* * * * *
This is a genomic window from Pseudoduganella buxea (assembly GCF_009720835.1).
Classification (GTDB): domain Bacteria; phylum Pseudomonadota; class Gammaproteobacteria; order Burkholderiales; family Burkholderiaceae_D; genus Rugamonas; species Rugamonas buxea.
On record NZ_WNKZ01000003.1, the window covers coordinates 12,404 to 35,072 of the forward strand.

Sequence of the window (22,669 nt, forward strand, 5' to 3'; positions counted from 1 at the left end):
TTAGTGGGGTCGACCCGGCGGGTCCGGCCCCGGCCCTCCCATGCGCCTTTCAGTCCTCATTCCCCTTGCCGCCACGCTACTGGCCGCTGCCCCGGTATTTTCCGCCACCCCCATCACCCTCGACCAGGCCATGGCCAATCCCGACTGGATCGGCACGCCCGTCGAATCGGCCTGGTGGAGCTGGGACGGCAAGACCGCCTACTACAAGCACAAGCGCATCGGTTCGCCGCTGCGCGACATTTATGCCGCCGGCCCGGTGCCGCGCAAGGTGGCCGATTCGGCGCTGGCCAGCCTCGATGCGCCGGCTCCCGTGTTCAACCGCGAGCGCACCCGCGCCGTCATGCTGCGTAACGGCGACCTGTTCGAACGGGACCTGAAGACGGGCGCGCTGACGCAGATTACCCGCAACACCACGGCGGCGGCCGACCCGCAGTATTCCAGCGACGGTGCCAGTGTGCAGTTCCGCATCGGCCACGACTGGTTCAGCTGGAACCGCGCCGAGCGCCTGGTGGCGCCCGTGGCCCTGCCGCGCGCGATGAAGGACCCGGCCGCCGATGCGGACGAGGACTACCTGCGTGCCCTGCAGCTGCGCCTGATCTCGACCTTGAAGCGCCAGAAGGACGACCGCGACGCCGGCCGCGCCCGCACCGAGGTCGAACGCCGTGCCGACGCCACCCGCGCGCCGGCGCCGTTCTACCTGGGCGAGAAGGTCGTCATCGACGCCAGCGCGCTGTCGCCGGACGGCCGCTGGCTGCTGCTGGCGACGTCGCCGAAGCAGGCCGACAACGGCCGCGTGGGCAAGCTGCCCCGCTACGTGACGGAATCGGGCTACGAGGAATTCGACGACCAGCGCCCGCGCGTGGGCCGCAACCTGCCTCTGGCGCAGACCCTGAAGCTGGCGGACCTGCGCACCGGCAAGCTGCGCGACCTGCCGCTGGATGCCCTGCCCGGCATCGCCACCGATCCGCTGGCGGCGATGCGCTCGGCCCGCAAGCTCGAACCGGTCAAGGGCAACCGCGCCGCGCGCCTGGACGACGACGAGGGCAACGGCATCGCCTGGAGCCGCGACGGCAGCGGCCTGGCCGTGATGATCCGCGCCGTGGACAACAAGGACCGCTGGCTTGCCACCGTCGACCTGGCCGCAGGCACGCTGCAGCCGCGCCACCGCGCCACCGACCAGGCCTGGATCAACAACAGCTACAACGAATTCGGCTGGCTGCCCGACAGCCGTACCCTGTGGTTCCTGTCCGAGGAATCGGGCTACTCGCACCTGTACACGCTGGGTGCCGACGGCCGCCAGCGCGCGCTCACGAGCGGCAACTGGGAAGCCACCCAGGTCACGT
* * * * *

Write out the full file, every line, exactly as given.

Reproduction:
This is a genomic window from Pseudoduganella buxea (assembly GCF_009720835.1).
Classification (GTDB): domain Bacteria; phylum Pseudomonadota; class Gammaproteobacteria; order Burkholderiales; family Burkholderiaceae_D; genus Rugamonas; species Rugamonas buxea.
On record NZ_WNKZ01000003.1, the window covers coordinates 12,404 to 35,072 of the forward strand.

Sequence of the window (22,669 nt, forward strand, 5' to 3'; positions counted from 1 at the left end):
TTAGTGGGGTCGACCCGGCGGGTCCGGCCCCGGCCCTCCCATGCGCCTTTCAGTCCTCATTCCCCTTGCCGCCACGCTACTGGCCGCTGCCCCGGTATTTTCCGCCACCCCCATCACCCTCGACCAGGCCATGGCCAATCCCGACTGGATCGGCACGCCCGTCGAATCGGCCTGGTGGAGCTGGGACGGCAAGACCGCCTACTACAAGCACAAGCGCATCGGTTCGCCGCTGCGCGACATTTATGCCGCCGGCCCGGTGCCGCGCAAGGTGGCCGATTCGGCGCTGGCCAGCCTCGATGCGCCGGCTCCCGTGTTCAACCGCGAGCGCACCCGCGCCGTCATGCTGCGTAACGGCGACCTGTTCGAACGGGACCTGAAGACGGGCGCGCTGACGCAGATTACCCGCAACACCACGGCGGCGGCCGACCCGCAGTATTCCAGCGACGGTGCCAGTGTGCAGTTCCGCATCGGCCACGACTGGTTCAGCTGGAACCGCGCCGAGCGCCTGGTGGCGCCCGTGGCCCTGCCGCGCGCGATGAAGGACCCGGCCGCCGATGCGGACGAGGACTACCTGCGTGCCCTGCAGCTGCGCCTGATCTCGACCTTGAAGCGCCAGAAGGACGACCGCGACGCCGGCCGCGCCCGCACCGAGGTCGAACGCCGTGCCGACGCCACCCGCGCGCCGGCGCCGTTCTACCTGGGCGAGAAGGTCGTCATCGACGCCAGCGCGCTGTCGCCGGACGGCCGCTGGCTGCTGCTGGCGACGTCGCCGAAGCAGGCCGACAACGGCCGCGTGGGCAAGCTGCCCCGCTACGTGACGGAATCGGGCTACGAGGAATTCGACGACCAGCGCCCGCGCGTGGGCCGCAACCTGCCTCTGGCGCAGACCCTGAAGCTGGCGGACCTGCGCACCGGCAAGCTGCGCGACCTGCCGCTGGATGCCCTGCCCGGCATCGCCACCGATCCGCTGGCGGCGATGCGCTCGGCCCGCAAGCTCGAACCGGTCAAGGGCAACCGCGCCGCGCGCCTGGACGACGACGAGGGCAACGGCATCGCCTGGAGCCGCGACGGCAGCGGCCTGGCCGTGATGATCCGCGCCGTGGACAACAAGGACCGCTGGCTTGCCACCGTCGACCTGGCCGCAGGCACGCTGCAGCCGCGCCACCGCGCCACCGACCAGGCCTGGATCAACAACAGCTACAACGAATTCGGCTGGCTGCCCGACAGCCGTACCCTGTGGTTCCTGTCCGAGGAATCGGGCTACTCGCACCTGTACACGCTGGGTGCCGACGGCCGCCAGCGCGCGCTCACGAGCGGCAACTGGGAAGCCACCCAGGTCACGT